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CR: The New Centennial Review 2.3 (2002) 189-201
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The Intimacy of Jean-Luc Nancy's L'Intrus
Philip M. Adamek
State University of New York at Buffalo
IF I BEGAN BY STATING THAT L'INTRUS IS AN INTIMATE WORK, WOULD I NOT find universal consensus for my claim? If I described the book as a personal account of a traumatic experience, would anyone find this description strange?
Beyond the obvious, perhaps completely misleading, impression that L'Intrus seems to be mixing 'genres' or 'modes of discourse' such as those of philosophy (including ethics, epistemology, philosophy of language) and autobiography, one confronts a voice that unrelentingly questions itself, its unity, location, and legitimacy. The 'narrative identity' at times detaches itself from the body whose experience it recounts. (The "body" [le corps] is spoken of where one would normally say "me" or "I," and so the narrator seems to abandon the narrator's privilege of pronoun and veer towards the role of an exterior observer.) 1 The "I" is assumed as often as it is shirked or discussed as being split, abandoned, or dispersed. This elusive narration, coupled with the dislocated, anachronized, and pluralized expropriated body [corps] or heart that it describes, is reason enough for resisting recourse to the category of the autobiographical. If L'Intrus exemplifies the [End Page 189] writing of one's life, or an event of one's life, it does so by explicitly compromising the notions of both oneness or the self and life (as self-sufficient and self-legitimizing), as well as the privilege of the bios (as life-defining). 2 Thus, if autobiographical, it attains this status only by way of practicing the impossibility of autobiography.
If L'Intrus is clearly not exactly autobiographical in any conventional or etymological sense of the word, what would give the impression that it is an intimate work? What are the signs by which one recognizes intimacy? If one senses an 'intimacy of tone' (but this would hardly be a sufficient reply), it is nonetheless true that intimacy, while neither exactly thematic nor operative, is named repeatedly and lends itself to analysis (that is, you've guessed, where I'm headed). A surface reading alone reveals that intimacy is in trouble (notwithstanding the universal consensus that I hoped to have achieved from the outset).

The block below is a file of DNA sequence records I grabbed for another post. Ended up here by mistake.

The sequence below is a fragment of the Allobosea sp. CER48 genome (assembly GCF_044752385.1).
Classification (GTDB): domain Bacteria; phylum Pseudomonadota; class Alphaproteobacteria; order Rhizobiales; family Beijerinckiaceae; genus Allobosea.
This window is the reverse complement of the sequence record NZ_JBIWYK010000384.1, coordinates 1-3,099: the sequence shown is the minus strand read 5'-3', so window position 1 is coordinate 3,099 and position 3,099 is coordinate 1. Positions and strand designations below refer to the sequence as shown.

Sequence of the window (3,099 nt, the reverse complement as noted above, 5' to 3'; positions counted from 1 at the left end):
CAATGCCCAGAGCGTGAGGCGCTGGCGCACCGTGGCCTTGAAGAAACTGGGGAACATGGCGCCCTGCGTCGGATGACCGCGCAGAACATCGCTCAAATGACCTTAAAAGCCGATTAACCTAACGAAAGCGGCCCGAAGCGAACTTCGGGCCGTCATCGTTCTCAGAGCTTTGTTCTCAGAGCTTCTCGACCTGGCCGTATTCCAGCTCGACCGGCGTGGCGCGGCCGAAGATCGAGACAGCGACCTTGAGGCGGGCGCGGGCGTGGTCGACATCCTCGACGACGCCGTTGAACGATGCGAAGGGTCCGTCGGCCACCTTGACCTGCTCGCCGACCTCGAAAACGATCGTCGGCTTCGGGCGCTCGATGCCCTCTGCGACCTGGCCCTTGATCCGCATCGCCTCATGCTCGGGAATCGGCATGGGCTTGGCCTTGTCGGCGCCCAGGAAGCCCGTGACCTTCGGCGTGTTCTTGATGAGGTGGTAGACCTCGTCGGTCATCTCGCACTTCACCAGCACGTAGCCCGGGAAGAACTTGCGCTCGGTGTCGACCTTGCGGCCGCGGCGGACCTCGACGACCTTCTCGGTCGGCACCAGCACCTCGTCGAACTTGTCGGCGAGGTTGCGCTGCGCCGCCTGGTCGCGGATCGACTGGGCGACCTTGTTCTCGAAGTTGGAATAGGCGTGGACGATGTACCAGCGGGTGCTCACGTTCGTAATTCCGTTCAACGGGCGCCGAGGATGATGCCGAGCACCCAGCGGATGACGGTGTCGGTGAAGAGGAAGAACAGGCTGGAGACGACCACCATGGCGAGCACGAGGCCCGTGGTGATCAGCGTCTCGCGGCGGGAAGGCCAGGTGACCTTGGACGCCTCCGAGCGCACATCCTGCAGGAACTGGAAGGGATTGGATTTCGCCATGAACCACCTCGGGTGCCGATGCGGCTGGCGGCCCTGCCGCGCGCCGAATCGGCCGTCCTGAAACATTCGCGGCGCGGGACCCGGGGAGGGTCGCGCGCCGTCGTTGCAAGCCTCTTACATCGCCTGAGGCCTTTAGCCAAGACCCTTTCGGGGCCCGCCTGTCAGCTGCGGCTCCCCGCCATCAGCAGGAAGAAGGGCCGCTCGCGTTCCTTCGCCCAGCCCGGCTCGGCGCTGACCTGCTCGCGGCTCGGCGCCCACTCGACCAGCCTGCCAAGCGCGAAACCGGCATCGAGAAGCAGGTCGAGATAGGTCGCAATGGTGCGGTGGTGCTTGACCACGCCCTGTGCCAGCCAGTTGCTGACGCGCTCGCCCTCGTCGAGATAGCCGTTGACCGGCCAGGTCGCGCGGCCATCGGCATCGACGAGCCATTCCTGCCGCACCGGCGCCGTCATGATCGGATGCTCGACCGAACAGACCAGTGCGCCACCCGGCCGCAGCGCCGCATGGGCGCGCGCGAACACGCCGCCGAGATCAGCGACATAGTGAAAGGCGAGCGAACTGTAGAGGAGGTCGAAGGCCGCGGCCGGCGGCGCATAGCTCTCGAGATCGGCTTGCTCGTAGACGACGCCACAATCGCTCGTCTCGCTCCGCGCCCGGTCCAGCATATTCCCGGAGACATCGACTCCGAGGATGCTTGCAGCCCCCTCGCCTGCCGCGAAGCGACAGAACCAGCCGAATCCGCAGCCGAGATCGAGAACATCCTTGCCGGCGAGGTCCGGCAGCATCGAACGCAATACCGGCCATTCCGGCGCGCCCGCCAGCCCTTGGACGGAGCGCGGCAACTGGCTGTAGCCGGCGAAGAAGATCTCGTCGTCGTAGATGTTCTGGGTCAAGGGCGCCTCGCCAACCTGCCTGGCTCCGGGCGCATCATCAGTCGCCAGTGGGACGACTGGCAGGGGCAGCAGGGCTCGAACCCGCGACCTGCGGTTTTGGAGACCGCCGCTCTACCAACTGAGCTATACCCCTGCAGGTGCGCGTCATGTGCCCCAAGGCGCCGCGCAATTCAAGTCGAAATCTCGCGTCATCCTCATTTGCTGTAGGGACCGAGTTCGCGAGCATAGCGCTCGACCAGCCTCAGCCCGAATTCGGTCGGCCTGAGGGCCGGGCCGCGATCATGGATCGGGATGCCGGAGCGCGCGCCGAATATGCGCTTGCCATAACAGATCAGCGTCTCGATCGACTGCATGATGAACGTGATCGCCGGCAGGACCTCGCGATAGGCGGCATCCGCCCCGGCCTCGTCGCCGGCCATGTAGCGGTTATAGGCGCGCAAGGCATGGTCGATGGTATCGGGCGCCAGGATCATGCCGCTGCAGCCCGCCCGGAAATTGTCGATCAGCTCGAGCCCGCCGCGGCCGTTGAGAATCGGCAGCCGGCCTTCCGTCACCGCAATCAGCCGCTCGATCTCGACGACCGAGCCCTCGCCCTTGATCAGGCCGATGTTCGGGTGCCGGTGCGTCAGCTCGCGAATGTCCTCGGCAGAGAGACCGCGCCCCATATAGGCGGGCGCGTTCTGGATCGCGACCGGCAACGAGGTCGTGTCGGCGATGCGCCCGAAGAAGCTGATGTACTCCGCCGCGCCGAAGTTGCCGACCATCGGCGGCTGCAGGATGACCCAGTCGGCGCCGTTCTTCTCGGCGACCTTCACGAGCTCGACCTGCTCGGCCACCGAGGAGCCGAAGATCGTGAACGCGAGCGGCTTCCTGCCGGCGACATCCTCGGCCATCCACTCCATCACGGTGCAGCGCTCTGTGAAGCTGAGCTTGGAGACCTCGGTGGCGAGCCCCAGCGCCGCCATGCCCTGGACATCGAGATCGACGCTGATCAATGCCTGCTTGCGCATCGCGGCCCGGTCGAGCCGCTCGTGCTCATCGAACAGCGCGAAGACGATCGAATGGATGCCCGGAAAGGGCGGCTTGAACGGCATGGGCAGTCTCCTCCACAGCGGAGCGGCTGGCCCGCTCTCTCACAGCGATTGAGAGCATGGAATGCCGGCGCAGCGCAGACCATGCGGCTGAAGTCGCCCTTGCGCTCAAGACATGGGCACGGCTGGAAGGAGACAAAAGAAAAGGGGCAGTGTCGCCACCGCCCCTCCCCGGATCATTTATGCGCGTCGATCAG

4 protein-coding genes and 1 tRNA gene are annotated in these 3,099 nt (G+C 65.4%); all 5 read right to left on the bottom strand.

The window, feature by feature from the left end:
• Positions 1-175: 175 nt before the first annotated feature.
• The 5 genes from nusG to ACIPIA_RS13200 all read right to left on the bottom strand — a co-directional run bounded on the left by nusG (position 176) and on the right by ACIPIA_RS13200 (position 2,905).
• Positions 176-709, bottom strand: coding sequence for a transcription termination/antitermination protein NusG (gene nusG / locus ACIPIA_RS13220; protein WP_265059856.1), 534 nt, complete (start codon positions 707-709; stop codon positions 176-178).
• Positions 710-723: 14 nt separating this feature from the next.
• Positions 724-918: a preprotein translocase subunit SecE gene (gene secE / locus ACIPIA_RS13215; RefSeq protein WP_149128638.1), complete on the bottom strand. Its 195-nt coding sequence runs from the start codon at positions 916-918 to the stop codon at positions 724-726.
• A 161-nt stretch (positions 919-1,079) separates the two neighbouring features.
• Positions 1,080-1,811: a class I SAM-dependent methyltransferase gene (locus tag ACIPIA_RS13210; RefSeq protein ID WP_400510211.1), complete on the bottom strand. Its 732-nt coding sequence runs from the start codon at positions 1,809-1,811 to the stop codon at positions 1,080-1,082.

Perhaps the troubled state of intimacy that is marked in several places in Nancy's text can itself be taken as an expression of intimacy, or in a different way, as an invitation to offer intimate responses or readings, such as anecdotes relating personal experiences with the author. But anecdotes that would speak of him, Jean-Luc Nancy, and of personal encounters that would appear to aspire to reach behind the complex multiplicity of strangeness that marks his identity and to discover him, Jean-Luc Nancy, standing apart from his narrative, untouched, intact, would carry a certain risk. Such anecdotes alone would risk making L'Intrus appear as a conceptual exercise bearing little relationship to its author's experience of undergoing a heart transplant, since they would seem to imply that the emphasis on the estrangement and expropriation of the author's identity (rather than its loss or dissolution) can be neutralized by insight gained through the reader's intimate (personal, close) relation to the author. Or conversely, the anecdotes alone would make the work appear to be something less than a work and more a simple update on the author's life, destined to interest no more than a circle of friends. One wonders, in short, how to address a voice that gives an account of its own disarray.
"Intimacy" [l'intimité] touches, as does so much in Nancy's text, on questions of the intruder [l'intrus] or foreigner/stranger/strangeness [l'étranger/ [End Page 190] l'étrangeté], and of what is proper. Intimacy has always, in one of its senses, related to the proper, where this implies something's essential or intrinsic, inmost nature. But intimacy traditionally refers, ambiguously or alternately, both to a type of...